Michelle Williams gives a spirited performance. It is clear she has meticulously studied the famous character. However, for all her talent, Williams is never fully convincing as Marilyn Monroe. Part of the problem is that Marilyn is such a famous person, and her performances so ingrained in the imagination. Every nuance of Williams’ will be scrutinised as she is acting out scenes from The Prince and the Showgirl that some of the audience will be familiar with. The other critical aspect is that Williams is rather well known herself. Thus it is inescapable that this is Michelle Williams doing an impression of Marilyn Monroe. Perhaps an unknown actress would have been best cast in the role.

Elsewhere, Kenneth Branagh is excellent as Laurence Olivier. Eddie Redmayne is convincing as Colin Clark, and Dominic Cooper is solid as ever as Milton Greene. Ben Smithard’s cinematography is wonderful; with Williams shot to look as much like Marilyn as possible. Jill Taylor’s costumes are fantastic, with the costume designer likely to receive plenty of nominations for her work on this film.

My Week with Marilyn is a well-produced film that should satisfy audiences. It is a must-see for fans of Monroe, who no doubt will pour over every detail.

The Empire Big Screen Diaries – Day 1

I love the smell of pastries in the morning.

Luckily for me, mini baked goods were bountiful in the press room of Empire Big Screen. The air was thick with the scent of pastries, coffee and journalists. Outside, queues of early-rising movie fans eagerly collected their tickets and discussed plans for the day ahead. The timetable for the day consisted of numerous events taking place at the same time, so choosing wisely was essential.

First up for me was the 20th Century Fox Showcase. I have a great affection for their current blockbuster Rise of the Planet of the Apes, so I was pretty eager to discover what treats lay in store. We were given 3D glasses as we entered the auditorium, an indication of what might be on show. Before any trailers or movie clips were shown, a short piece on directors who have worked with Fox was screened. A brief love letter to the company, George Lucas, Ridley Scott, James Cameron, Tim Burton and other prominent directors relayed their experiences directing under Fox. It was a fluff piece, but if I was in charge, I too would boast about being responsible for Alien, Edward Scissorhands, Say Anything and others. I would probably be really obnoxious, and flash up “We were responsible for Star Wars, bitches!”, but Fox have more class than me. Anyway, Fox followed this up with a short featurette on the effects used in Rise, then trailers for In Time, The Darkest Hour and Martha Marcy May Marlene. The first two are glossy thrillers, both with a sci-fi edge. The third was Fox Searchlight’s drama, which was screened at Cannes. The final item was a few short clips from Titanic, remastered in 3D for the April 2012 release. Some of the 3D was incredibly impressive, particularly Kate Winslet’s hat in her first appearance in the 1997 film.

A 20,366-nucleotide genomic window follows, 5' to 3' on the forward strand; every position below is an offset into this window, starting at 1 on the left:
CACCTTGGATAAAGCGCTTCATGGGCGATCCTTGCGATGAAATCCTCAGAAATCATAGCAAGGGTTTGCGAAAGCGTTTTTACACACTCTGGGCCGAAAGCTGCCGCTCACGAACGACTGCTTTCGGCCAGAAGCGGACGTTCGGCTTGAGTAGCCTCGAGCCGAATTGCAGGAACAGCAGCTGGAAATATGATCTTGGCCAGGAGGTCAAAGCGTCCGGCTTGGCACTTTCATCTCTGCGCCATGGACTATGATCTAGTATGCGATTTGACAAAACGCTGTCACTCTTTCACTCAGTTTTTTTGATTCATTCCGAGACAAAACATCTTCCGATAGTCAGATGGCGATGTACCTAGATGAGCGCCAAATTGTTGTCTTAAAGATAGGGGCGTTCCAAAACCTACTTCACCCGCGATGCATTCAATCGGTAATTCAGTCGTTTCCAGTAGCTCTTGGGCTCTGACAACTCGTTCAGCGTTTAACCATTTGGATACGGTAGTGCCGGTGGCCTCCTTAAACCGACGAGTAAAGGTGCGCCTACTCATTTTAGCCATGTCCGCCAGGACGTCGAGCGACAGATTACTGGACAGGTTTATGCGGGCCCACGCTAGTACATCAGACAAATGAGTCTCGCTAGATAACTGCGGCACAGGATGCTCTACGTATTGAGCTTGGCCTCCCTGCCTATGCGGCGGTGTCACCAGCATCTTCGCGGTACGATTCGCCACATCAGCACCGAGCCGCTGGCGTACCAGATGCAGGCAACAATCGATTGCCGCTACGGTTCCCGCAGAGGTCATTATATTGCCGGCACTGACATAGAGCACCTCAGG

Next up on the agenda was a wander around the exhibitors stalls, which featured all the big film companies, plus other things such as the animal actors stall. I was almost bowled over with excitement to see The Dark Knight Rises stall, until I saw it was just a bench and a television playing the teaser trailer. I don’t know what I was expecting really. Perhaps a Christian Bale meet and greet and the entire film being screened, because that would be plausible.

Our bellies enquired about feeding time, so lunch was the next order of business. We went to Nando’s, which was tasty. We managed to get one of the booths, which is always fun. My creamy mash was on point, and the chicken pitta went down a treat (in case you were interested in a review of the food).

The Universal Pictures Showcase took place in the early afternoon. In attendance were the screenwriter of Tinker Tailor Solider Spy, Peter Straughan, and producer Robyn Slovo. The pair introduced three exclusive clips from the film, explaining the context of each before they were screened. These were certainly successful in building anticipation for the film; it looks great from these small glimpses and I am not even au fait with the novel. Gary Oldman also recorded a message to the audience, which was a nice touch. Following this, a number of other trailers and clips were shown. First up was a video message from Seann William Scott from the set of American Reunion, the fourth American Pie film. Inexplicably no trailer for the film was shown, despite this introduction. The Raven trailer was screened, however, and it looks mighty interesting – a must see for Edgar Allen Poe enthusiasts. Trailers for The Change-Up, The Debt, Johnny English Reborn, Tower Heights, Battleship and The Thing were also shown. We were also lucky enough to get a world exclusive look at the trailer for upcoming thriller Contraband, starring Mark Wahlberg. Finally a trailer and some clips of Immortals were screened. The film, which is released in November, looks pretty gory, albeit in a cartoonish way.